Normally hydrophobic organic chemicals (HOC) exhibit limited solubility in groundwater as the contaminants tend to partition onto the soil and bedrock matrix. This partitioning can account for as much as 90-95% or more of the total contaminant mass. As a consequence, the hydrocarbon contaminants exhibit moderate to poor recovery during pump and treatment; limited bioavailability to microorganisms; and limited availability to oxidative and reductive chemicals when applied to in-situ and or ex-situ applications. Hence certain HOC’s can persist in the soil and or bedrock matrix for long periods of time.
The sorption (i.e., adsorption and adsorption) of contamination onto solids is often considered the principal limiting factor affecting the effectiveness of the many remediation technologies. This coupled with complex site geology; including sands and gravels, to fine grained silts and clays and fractured bedrock; only further complicate their application.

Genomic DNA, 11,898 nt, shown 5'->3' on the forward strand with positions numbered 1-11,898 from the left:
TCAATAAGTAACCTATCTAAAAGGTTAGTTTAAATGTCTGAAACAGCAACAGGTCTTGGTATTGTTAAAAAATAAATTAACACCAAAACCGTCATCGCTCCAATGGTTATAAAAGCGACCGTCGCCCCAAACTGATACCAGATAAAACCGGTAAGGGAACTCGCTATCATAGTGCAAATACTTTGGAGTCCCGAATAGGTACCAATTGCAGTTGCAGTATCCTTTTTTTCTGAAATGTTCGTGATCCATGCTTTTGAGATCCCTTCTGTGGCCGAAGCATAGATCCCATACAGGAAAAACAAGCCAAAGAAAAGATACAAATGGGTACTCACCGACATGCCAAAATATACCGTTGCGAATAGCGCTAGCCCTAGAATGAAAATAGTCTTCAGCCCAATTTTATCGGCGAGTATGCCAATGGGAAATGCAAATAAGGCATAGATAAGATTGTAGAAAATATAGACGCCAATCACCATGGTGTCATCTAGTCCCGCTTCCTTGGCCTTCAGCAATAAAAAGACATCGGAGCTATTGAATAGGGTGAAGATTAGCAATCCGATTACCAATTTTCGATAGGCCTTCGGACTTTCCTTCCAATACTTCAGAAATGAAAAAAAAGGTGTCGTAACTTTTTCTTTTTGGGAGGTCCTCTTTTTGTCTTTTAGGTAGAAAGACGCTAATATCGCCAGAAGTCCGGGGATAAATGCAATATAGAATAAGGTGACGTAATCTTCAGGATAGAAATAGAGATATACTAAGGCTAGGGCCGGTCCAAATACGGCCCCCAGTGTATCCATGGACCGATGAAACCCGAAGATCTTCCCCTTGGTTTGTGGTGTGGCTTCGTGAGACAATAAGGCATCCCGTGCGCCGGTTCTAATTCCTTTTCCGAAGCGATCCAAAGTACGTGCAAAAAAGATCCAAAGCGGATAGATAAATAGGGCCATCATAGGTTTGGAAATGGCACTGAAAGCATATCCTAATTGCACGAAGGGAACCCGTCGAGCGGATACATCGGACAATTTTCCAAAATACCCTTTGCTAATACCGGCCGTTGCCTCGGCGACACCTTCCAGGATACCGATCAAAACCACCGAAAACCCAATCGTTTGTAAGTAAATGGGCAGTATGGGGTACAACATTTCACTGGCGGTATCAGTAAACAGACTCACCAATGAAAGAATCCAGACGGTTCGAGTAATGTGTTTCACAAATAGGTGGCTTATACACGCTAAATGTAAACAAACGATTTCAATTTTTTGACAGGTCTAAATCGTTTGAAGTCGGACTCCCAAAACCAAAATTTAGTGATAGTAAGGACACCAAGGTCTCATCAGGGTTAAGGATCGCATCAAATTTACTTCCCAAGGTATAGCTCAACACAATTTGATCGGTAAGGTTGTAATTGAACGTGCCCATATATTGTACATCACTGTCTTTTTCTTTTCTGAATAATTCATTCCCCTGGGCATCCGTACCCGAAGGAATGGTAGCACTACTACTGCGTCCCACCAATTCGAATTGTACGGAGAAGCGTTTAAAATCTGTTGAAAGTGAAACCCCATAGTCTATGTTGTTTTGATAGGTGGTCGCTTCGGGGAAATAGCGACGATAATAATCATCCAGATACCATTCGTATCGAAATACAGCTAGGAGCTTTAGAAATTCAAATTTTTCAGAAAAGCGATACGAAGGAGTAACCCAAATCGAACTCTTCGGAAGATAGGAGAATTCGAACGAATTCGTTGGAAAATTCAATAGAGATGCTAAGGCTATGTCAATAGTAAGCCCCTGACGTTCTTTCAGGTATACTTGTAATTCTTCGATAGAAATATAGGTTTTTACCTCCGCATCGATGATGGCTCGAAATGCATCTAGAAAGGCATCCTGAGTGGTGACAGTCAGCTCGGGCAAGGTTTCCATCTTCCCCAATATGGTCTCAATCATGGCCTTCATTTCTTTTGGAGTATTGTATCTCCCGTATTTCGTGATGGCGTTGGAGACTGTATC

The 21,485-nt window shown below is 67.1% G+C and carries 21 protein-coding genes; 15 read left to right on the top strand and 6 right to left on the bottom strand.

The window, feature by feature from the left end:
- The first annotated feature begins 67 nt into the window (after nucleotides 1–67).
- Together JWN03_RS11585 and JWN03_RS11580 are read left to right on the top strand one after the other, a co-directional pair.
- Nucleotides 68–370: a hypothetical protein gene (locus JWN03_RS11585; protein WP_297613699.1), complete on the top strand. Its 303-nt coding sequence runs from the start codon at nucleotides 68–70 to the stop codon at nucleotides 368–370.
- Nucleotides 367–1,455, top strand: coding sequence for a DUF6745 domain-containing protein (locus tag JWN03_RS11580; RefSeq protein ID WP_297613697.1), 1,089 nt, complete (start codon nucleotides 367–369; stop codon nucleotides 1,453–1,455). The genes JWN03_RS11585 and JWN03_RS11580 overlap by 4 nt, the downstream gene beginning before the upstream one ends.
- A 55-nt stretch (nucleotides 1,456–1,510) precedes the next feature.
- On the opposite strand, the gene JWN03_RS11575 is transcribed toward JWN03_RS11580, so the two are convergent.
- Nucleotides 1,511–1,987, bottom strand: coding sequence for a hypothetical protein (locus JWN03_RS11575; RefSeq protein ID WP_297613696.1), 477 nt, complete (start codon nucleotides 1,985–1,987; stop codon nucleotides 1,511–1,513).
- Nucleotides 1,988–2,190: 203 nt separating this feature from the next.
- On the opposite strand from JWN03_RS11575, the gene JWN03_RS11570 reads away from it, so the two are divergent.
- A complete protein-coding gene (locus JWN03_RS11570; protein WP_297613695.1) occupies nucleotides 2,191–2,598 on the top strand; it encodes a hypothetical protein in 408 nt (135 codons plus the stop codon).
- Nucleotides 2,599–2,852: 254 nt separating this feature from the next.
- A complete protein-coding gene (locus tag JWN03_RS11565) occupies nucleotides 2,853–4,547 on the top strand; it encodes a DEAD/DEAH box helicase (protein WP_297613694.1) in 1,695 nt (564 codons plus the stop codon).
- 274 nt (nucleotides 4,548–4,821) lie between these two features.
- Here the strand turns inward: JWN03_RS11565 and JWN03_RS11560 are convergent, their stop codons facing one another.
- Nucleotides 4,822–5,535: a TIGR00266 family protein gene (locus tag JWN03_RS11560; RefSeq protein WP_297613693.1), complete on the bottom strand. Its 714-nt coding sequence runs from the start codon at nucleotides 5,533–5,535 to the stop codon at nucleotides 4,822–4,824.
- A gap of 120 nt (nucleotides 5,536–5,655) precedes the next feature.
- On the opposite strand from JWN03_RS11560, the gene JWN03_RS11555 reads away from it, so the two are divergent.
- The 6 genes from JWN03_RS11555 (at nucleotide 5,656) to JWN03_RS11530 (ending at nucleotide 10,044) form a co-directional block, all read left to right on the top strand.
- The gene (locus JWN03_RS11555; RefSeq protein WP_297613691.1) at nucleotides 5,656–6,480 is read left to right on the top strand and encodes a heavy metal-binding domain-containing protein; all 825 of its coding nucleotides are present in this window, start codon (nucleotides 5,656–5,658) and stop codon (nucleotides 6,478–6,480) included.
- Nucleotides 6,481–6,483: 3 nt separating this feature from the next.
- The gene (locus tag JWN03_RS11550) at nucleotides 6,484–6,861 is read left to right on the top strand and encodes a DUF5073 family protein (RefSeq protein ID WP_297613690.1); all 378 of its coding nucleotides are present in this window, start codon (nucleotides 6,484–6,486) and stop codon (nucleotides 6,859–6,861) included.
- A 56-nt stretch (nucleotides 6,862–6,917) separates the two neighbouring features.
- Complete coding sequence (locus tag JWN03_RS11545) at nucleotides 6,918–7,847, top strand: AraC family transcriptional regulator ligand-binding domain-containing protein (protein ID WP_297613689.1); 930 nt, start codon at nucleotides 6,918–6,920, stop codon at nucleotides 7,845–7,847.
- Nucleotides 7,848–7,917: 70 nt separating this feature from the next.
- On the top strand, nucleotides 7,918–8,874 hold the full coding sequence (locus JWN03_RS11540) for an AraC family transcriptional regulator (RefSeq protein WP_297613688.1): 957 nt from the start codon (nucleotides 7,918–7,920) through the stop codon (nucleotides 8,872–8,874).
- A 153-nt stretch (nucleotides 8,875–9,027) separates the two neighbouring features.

Ivey-sol is a non-ionic surfactant technology, comprised of several proprietary formulations, are capable of selectively desorbing and dissolving contaminants as microscopic ‘surfactant-hydrocarbon-water’ partial encapsulations, called partial micelles, well below their critical micelle concentration (CMC). In addition, Ivey-sol can lower the surface tension of water from 72 dynes to less than 30 dynes increasing the wetting and permeability properties of water in fine grain soils and fractured bedrock.
Ivey-sol surfactants affect the sorption of HOC and surfactants at the solid-liquid interface (i.e., the surface–H2O–NAPL interface). As a result, they increase the solubility of the contaminants in the groundwater for the improved removal by P&T, or treatment by bioremediation, and or chemical oxidative or reductive treatment processes.
Through desorbing contamination and lowering the surface tension, Ivey-sol formulations address two principal factors affecting the successful application of remediation technology. They overcome the contaminant absorption limitations, and improve the transitivity of the water by reducing the surface tension allowing greater effective water penetration into and through finer grained less permeable, soil substrate.